Nanofibres are increasingly being used in the field of bioanalytics due to their large surface-area-to-volume ratios and easy-to-functionalize surfaces. To date, nanofibres have been studied as effective filters, concentrators, and immobilization matrices within microfluidic devices. In addition, they are frequently used as optical and electrochemical transduction materials. In this work, we demonstrate that electrospun nanofibre mats cause appreciable passive mixing and therefore provide dual functionality when incorporated within microfluidic systems. Specifically, electrospun nanofibre mats were integrated into Y-shaped poly(methyl methacrylate) microchannels and the degree of mixing was quantified using fluorescence microscopy and ImageJ analysis. The degree of mixing afforded in relationship to fibre diameter, mat height, and mat length was studied. We observed that the most mixing was caused by small diameter PVA nanofibres (450–550 nm in diameter), producing up to 71% mixing at the microchannel outlet, compared to up to 51% with polystyrene microfibres (0.8–2.7 μm in diameter) and 29% mixing in control channels containing no fibres. The mixing afforded by the PVA nanofibres is caused by significant inhomogeneity in pore size and distribution leading to percolation. As expected, within all the studies, fluid mixing increased with fibre mat height, which corresponds to the vertical space of the microchannel occupied by the fibre mats. Doubling the height of the fibre mat led to an average increase in mixing of 14% for the PVA nanofibres and 8% for the PS microfibres. Overall, mixing was independent of the length of the fibre mat used (3–10 mm), suggesting that most mixing occurs as fluid enters and exits the fibre mat. The mixing effects observed within the fibre mats were comparable to or better than many passive mixers reported in literature. Since the nanofibre mats can be further functionalized to couple analyte concentration, immobilization, and detection with enhanced fluid mixing, they are a promising nanomaterial providing dual-functionality within lab-on-a-chip devices. Full article
(This article belongs to the Special Issue Microfluidics-Based Microsystem Integration Research)
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Open AccessArticle A Novel Microfluidic Flow Rate Detection Method Based on Surface Plasmon Resonance Temperature Imaging
Sensors 2016, 16(7), 964; doi:10.3390/s16070964
Received: 29 April 2016 / Revised: 7 June 2016 / Accepted: 21 June 2016 / Published: 24 June 2016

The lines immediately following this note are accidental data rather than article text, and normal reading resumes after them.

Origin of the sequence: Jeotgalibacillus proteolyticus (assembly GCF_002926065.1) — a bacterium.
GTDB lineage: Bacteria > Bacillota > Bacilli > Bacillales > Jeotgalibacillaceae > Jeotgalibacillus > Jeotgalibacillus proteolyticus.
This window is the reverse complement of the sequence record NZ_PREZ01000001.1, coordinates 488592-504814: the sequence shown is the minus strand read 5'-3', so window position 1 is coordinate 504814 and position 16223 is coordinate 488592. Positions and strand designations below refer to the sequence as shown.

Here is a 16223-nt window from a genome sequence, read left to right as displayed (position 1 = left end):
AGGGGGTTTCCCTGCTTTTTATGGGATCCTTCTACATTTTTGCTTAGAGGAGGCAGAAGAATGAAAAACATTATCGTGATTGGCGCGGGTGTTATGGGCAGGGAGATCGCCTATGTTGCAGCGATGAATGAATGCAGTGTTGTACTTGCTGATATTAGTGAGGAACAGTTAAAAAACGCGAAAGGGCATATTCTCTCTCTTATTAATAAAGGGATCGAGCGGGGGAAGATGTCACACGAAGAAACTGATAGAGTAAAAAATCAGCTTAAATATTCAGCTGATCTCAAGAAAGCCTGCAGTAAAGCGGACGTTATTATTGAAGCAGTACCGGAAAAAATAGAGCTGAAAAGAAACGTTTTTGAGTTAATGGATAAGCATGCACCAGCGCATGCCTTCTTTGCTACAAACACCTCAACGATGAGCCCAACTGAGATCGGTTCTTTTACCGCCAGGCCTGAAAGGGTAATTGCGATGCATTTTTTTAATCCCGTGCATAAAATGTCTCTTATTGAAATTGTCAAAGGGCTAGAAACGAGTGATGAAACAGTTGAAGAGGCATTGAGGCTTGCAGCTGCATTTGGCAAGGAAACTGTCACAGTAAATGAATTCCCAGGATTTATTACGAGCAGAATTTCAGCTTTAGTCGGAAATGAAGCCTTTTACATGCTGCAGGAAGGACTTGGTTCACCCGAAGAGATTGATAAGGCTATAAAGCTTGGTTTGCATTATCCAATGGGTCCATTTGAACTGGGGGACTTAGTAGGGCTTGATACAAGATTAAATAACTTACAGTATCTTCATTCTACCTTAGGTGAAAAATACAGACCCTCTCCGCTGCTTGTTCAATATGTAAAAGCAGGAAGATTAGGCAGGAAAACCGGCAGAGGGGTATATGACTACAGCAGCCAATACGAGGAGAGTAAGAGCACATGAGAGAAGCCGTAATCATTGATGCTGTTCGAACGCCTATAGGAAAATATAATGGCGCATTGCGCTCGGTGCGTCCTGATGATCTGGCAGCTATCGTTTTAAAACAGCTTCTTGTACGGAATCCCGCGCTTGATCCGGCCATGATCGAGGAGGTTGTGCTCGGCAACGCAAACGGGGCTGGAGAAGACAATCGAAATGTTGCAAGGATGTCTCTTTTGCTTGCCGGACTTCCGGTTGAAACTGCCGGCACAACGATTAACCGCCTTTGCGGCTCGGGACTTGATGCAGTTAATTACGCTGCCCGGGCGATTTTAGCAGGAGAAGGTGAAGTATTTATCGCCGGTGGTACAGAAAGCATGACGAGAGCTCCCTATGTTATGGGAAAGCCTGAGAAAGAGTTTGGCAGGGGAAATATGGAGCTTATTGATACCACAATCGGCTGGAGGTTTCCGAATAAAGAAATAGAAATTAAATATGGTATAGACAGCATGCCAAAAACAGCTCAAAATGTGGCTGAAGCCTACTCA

PDF Full-text (4360 KB) | HTML Full-text | XML Full-text
Abstract
A novel microfluidic flow rate detection method based on surface plasmon resonance (SPR) temperature imaging is proposed. The measurement is performed by space-resolved SPR imaging of the flow induced temperature variations. Theoretical simulations and analysis were performed to demonstrate a proof of concept
[...] Read more.
A novel microfluidic flow rate detection method based on surface plasmon resonance (SPR) temperature imaging is proposed. The measurement is performed by space-resolved SPR imaging of the flow induced temperature variations. Theoretical simulations and analysis were performed to demonstrate a proof of concept using this approach. Experiments were implemented and results showed that water flow rates within a wide range of tens to hundreds of μL/min could be detected. The flow rate sensor is resistant to disturbances and can be easily integrated into microfluidic lab-on-chip systems. Full article
(This article belongs to the Special Issue Microfluidics-Based Microsystem Integration Research)
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Open AccessArticle Towards a Multifunctional Electrochemical Sensing and Niosome Generation Lab-on-Chip Platform Based on a Plug-and-Play Concept
Sensors 2016, 16(6), 778; doi:10.3390/s16060778
Received: 21 April 2016 / Revised: 13 May 2016 / Accepted: 23 May 2016 / Published: 28 May 2016
Cited by 1 | PDF Full-text (9392 KB) | HTML Full-text | XML Full-text
Abstract
In this paper, we present a new modular lab on a chip design for multimodal neurotransmitter (NT) sensing and niosome generation based on a plug-and-play concept. This architecture is a first step toward an automated platform for an automated modulation of neurotransmitter concentration
[...] Read more.
In this paper, we present a new modular lab on a chip design for multimodal neurotransmitter (NT) sensing and niosome generation based on a plug-and-play concept. This architecture is a first step toward an automated platform for an automated modulation of neurotransmitter concentration to understand and/or treat neurodegenerative diseases. A modular approach has been adopted in order to handle measurement or drug delivery or both measurement and drug delivery simultaneously. The system is composed of three fully independent modules: three-channel peristaltic micropumping system, a three-channel potentiostat and a multi-unit microfluidic system composed of pseudo-Y and cross-shape channels containing a miniature electrode array. The system was wirelessly controlled by a computer interface. The system is compact, with all the microfluidic and sensing components packaged in a 5 cm × 4 cm × 4 cm box. Applied to serotonin, a linear calibration curve down to 0.125 mM, with a limit of detection of 31 μ M was collected at unfunctionalized electrodes. Added sensitivity and selectivity was achieved by incorporating functionalized electrodes for dopamine sensing. Electrode functionalization was achieved with gold nanoparticles and using DNA and o-phenylene diamine polymer. The as-configured platform is demonstrated as a central component toward an “intelligent” drug delivery system based on a feedback loop to monitor drug delivery. Full article